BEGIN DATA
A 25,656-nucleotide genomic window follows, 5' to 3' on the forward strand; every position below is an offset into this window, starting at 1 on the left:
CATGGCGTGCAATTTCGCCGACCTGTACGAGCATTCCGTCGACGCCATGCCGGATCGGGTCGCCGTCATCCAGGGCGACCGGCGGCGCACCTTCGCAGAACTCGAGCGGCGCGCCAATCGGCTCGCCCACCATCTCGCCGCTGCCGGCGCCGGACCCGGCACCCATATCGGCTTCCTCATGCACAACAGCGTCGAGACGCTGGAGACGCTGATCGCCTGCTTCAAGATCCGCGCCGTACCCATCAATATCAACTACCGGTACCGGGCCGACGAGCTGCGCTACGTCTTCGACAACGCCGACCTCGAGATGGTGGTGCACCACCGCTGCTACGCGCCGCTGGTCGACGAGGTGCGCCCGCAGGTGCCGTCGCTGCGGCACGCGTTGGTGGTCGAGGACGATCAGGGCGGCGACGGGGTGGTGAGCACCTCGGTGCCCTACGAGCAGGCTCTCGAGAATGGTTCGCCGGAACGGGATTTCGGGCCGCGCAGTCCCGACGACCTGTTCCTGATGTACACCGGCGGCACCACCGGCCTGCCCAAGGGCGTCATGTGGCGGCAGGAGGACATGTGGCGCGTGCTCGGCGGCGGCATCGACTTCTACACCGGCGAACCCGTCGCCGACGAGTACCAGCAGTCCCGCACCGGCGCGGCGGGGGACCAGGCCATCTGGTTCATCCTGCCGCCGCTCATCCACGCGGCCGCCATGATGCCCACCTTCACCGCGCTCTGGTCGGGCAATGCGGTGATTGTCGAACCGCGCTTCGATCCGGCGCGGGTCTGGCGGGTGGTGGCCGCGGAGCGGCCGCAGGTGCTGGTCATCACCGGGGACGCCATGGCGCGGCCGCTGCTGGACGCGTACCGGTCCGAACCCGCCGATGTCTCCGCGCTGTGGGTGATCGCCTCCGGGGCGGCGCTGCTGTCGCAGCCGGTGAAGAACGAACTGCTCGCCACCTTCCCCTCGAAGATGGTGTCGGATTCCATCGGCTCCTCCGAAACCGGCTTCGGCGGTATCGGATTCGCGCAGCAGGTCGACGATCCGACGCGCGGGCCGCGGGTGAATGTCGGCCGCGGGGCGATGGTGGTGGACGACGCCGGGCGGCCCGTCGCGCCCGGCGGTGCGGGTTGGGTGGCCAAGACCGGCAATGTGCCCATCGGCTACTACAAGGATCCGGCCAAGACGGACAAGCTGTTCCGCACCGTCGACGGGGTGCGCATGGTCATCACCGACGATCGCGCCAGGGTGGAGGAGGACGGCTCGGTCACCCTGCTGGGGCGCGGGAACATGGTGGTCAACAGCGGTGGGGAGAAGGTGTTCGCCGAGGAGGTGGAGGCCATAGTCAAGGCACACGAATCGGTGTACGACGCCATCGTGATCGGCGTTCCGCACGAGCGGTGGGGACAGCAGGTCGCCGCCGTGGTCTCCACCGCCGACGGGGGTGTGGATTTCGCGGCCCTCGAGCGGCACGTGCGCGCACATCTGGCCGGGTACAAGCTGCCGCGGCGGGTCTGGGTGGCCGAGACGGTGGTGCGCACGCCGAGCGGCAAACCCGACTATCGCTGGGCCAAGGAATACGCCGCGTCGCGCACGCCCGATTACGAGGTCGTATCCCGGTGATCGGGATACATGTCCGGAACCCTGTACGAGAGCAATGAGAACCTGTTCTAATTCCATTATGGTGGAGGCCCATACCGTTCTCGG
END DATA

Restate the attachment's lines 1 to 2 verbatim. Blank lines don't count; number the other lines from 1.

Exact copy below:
A 25,656-nucleotide genomic window follows, 5' to 3' on the forward strand; every position below is an offset into this window, starting at 1 on the left:
CATGGCGTGCAATTTCGCCGACCTGTACGAGCATTCCGTCGACGCCATGCCGGATCGGGTCGCCGTCATCCAGGGCGACCGGCGGCGCACCTTCGCAGAACTCGAGCGGCGCGCCAATCGGCTCGCCCACCATCTCGCCGCTGCCGGCGCCGGACCCGGCACCCATATCGGCTTCCTCATGCACAACAGCGTCGAGACGCTGGAGACGCTGATCGCCTGCTTCAAGATCCGCGCCGTACCCATCAATATCAACTACCGGTACCGGGCCGACGAGCTGCGCTACGTCTTCGACAACGCCGACCTCGAGATGGTGGTGCACCACCGCTGCTACGCGCCGCTGGTCGACGAGGTGCGCCCGCAGGTGCCGTCGCTGCGGCACGCGTTGGTGGTCGAGGACGATCAGGGCGGCGACGGGGTGGTGAGCACCTCGGTGCCCTACGAGCAGGCTCTCGAGAATGGTTCGCCGGAACGGGATTTCGGGCCGCGCAGTCCCGACGACCTGTTCCTGATGTACACCGGCGGCACCACCGGCCTGCCCAAGGGCGTCATGTGGCGGCAGGAGGACATGTGGCGCGTGCTCGGCGGCGGCATCGACTTCTACACCGGCGAACCCGTCGCCGACGAGTACCAGCAGTCCCGCACCGGCGCGGCGGGGGACCAGGCCATCTGGTTCATCCTGCCGCCGCTCATCCACGCGGCCGCCATGATGCCCACCTTCACCGCGCTCTGGTCGGGCAATGCGGTGATTGTCGAACCGCGCTTCGATCCGGCGCGGGTCTGGCGGGTGGTGGCCGCGGAGCGGCCGCAGGTGCTGGTCATCACCGGGGACGCCATGGCGCGGCCGCTGCTGGACGCGTACCGGTCCGAACCCGCCGATGTCTCCGCGCTGTGGGTGATCGCCTCCGGGGCGGCGCTGCTGTCGCAGCCGGTGAAGAACGAACTGCTCGCCACCTTCCCCTCGAAGATGGTGTCGGATTCCATCGGCTCCTCCGAAACCGGCTTCGGCGGTATCGGATTCGCGCAGCAGGTCGACGATCCGACGCGCGGGCCGCGGGTGAATGTCGGCCGCGGGGCGATGGTGGTGGACGACGCCGGGCGGCCCGTCGCGCCCGGCGGTGCGGGTTGGGTGGCCAAGACCGGCAATGTGCCCATCGGCTACTACAAGGATCCGGCCAAGACGGACAAGCTGTTCCGCACCGTCGACGGGGTGCGCATGGTCATCACCGACGATCGCGCCAGGGTGGAGGAGGACGGCTCGGTCACCCTGCTGGGGCGCGGGAACATGGTGGTCAACAGCGGTGGGGAGAAGGTGTTCGCCGAGGAGGTGGAGGCCATAGTCAAGGCACACGAATCGGTGTACGACGCCATCGTGATCGGCGTTCCGCACGAGCGGTGGGGACAGCAGGTCGCCGCCGTGGTCTCCACCGCCGACGGGGGTGTGGATTTCGCGGCCCTCGAGCGGCACGTGCGCGCACATCTGGCCGGGTACAAGCTGCCGCGGCGGGTCTGGGTGGCCGAGACGGTGGTGCGCACGCCGAGCGGCAAACCCGACTATCGCTGGGCCAAGGAATACGCCGCGTCGCGCACGCCCGATTACGAGGTCGTATCCCGGTGATCGGGATACATGTCCGGAACCCTGTACGAGAGCAATGAGAACCTGTTCTAATTCCATTATGGTGGAGGCCCATACCGTTCTCGG